CUH Athletes Discuss Why They Play For the Swords


The Chaminade volleyball team. (Photo courtesy of Kevin Hashiro)

Why are you here?

With more than 5,000 colleges and universities in the United States alone, it’s crazy to think of how students ended up at any school. So to narrow it down and find a school that you want to go to requires a reason. For some sports are the driving factor. Sports can open eyes to schools that some would never have known about, but even then there are still so many options. So after talking with some of the Chaminade athletes on campus, they explained why they wanted to be apart of the Silversword family.

Alana Handy, No. 9, during a preseason tournament. (Photo courtesy of Mike Bell)

Alana Handy, a junior transfer from Bethune-Cookman University in Florida, joined the women’s volleyball program this year. Handy is a starting six-rotation outside for the team who has helped the team to an 20-5 record so far.

The Washington native came to Chaminade looking for a fresh start, academically, athletically and socially. Handy found Chaminade by researching online for schools that had her major, volleyball programs and a beautiful location. Chaminade University of Honolulu was one of the first schools she found when wanting to transfer, and after an email sent to the coach, she soon came on a 48-hour visit. Once the visit came to an end she had verbally committed.

The junior knew Chaminade was a good fit due to the size of the school, the culture of the team, and the opportunity to continue school in paradise. The Washington native explained that it wasn’t hard to move so far away from home considering she was already so far living in Florida for two years but feels that because Hawaii is welcoming and friendly it made the transition easier. As volleyball season is coming to an end Handy expressed that the team has done very well this season and may make it to the regional tournament.

With basketball season around the corner, Jamia Bailey from the women’s basketball team had some words on why she came to Chaminade. The freshman who fell in love with Chaminade, at first sight, came to Chaminade due to location, the team, and the school itself. Being from Fussa, a city in the Tokyo metropolis, in Japan, Hawaii stood out due to the beaches and scenery it has to offer. She found Chaminade through her college class in high school and also a recruiting program called NCSA. Bailey contacted the coaches, came on a visit and knew that this was the school for her.

The Japan native explained that it was easier to come to Hawaii rather than a school on the mainland because the distance and time change isn’t as drastic. Hawaii also included a taste of home for Bailey considering the busy city lifestyle it offers. She also has friends from Japan out on the island, which made the transition easier.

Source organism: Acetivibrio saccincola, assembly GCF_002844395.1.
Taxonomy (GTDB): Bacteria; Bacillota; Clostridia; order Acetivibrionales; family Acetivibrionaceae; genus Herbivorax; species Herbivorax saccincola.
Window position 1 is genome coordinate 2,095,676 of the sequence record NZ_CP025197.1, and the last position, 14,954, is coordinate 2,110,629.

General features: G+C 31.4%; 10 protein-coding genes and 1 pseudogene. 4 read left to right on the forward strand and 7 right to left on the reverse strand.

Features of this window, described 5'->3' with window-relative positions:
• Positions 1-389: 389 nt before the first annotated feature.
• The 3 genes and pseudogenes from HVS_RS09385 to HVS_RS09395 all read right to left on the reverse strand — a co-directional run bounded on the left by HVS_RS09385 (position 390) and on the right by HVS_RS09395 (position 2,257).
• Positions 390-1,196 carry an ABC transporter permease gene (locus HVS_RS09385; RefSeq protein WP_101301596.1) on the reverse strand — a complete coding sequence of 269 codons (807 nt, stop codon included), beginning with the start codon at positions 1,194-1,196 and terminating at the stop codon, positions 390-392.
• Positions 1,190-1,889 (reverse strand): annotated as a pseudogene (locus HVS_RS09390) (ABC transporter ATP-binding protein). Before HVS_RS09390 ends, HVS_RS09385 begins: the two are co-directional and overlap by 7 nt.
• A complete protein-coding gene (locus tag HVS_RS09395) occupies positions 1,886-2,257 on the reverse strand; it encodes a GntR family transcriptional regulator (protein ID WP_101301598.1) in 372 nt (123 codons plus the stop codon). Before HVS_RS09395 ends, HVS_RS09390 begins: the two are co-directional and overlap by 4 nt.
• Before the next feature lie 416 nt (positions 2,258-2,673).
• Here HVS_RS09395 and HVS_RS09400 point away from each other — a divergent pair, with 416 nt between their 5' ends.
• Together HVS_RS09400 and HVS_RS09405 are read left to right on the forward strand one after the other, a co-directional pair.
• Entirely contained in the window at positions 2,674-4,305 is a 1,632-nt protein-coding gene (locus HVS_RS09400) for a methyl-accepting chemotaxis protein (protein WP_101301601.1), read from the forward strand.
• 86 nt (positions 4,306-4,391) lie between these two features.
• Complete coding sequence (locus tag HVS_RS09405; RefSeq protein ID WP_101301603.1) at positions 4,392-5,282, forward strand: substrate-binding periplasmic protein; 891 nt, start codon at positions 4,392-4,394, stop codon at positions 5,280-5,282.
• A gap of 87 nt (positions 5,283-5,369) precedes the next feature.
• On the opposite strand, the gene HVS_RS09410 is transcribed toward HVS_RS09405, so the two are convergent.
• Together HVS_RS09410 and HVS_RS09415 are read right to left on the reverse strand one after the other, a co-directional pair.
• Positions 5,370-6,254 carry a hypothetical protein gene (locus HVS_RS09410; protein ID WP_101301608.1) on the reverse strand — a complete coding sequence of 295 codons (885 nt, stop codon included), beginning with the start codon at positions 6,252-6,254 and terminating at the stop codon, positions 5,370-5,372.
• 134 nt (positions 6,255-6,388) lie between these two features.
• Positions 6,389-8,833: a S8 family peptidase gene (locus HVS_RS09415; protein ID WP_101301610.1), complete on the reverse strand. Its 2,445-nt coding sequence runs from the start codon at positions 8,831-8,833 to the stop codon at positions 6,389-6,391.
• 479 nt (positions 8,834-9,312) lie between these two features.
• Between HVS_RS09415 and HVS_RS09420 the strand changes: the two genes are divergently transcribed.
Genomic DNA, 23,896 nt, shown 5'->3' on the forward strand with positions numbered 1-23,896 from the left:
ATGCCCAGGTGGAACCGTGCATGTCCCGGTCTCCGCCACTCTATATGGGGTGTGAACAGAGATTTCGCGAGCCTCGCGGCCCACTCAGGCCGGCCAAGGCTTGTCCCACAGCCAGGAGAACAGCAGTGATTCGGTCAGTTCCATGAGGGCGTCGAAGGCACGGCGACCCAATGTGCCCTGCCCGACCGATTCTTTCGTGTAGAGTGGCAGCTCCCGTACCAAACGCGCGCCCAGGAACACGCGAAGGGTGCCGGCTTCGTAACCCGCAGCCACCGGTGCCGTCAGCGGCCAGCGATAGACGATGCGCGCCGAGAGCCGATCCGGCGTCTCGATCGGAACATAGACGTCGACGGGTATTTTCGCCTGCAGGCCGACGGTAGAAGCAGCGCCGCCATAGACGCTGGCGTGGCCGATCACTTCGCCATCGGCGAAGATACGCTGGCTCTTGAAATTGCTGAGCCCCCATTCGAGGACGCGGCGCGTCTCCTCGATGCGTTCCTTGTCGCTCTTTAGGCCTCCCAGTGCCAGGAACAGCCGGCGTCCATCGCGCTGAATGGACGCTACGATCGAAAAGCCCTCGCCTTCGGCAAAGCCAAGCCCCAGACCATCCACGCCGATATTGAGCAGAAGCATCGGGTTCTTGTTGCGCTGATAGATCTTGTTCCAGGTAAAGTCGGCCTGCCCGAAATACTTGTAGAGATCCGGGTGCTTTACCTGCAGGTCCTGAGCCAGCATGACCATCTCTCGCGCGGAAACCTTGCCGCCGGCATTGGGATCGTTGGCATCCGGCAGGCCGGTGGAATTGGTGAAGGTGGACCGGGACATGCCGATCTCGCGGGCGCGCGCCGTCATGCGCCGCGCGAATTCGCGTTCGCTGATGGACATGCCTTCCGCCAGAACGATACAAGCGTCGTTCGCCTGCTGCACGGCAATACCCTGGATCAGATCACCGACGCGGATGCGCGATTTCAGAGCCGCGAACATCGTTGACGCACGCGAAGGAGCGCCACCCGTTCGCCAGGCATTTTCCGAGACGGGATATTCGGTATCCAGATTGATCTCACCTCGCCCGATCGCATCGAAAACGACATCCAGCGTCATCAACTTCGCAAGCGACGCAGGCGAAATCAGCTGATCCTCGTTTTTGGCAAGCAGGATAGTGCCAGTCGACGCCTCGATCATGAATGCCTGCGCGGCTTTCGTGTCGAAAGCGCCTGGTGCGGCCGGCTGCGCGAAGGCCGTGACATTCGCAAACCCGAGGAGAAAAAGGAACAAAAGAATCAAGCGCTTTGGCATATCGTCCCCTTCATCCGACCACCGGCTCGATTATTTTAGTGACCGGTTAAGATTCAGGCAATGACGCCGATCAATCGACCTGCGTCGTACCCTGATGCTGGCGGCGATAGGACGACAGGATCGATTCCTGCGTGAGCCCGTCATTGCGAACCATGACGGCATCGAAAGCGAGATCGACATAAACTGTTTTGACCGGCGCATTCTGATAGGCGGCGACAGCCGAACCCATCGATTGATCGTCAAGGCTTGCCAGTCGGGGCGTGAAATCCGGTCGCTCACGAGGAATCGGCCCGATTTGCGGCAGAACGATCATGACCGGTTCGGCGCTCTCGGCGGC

“I have already made friends from the team that I know will be with me for the next four years of college,” she said.

The beaches have become one of Bailey’s favorite places on the island, and she is enjoying the island lifestyle. The freshman is excited as the beginning of season is on the verge of starting.

“I love Chaminade because of the fact that is in Hawaii! Who wouldn’t love to play their favorite sport in college while doing it all in Hawaii,” she said. “The team is amazing and basically my second family here. I know they will have my back and help lead me to success.”

The first home women’s basketball game will be on Wednesday, Nov. 14, at 5:30 p.m. versus Multnomah.

Brandon Yusue, freshman Goalkeeper. (Photo courtesy of Chaminade Athletics)

Brandon Yasue from Chaminade men’s soccer team didn’t travel far to join the Chaminade University ohana. The Hawaii Kai native explained he wasn’t ready to move away to the mainland and so he wanted to find a school on the island with a good educational program and a soccer team. The soccer team had a 6-5-2 record for their past season.

What sold Yasue on Chaminade was a 15-minute drive from home, small classrooms that allow personal connections with teachers and classmates, and the soccer team who made him feel a part of the family.

During high school, Yasue didn’t know what he wanted to do or where he wanted to go and missed many college application deadlines. But being from the island, he knew what Chaminade University was, and with further research, he soon applied. With the beauty of home and many friends and family on the island it was hard for him to think of leaving, so he stayed. After looking into schools on the island with a soccer program the freshman decided to join the Chaminade men’s soccer and become a Goalkeeper.

What I love about the Cham soccer team is everyone underestimates us and always put us as the underdog,” he said. “… We also never give up and they’re always trying to be better players on and off the field and really made me fall in love with the Cham spirit.”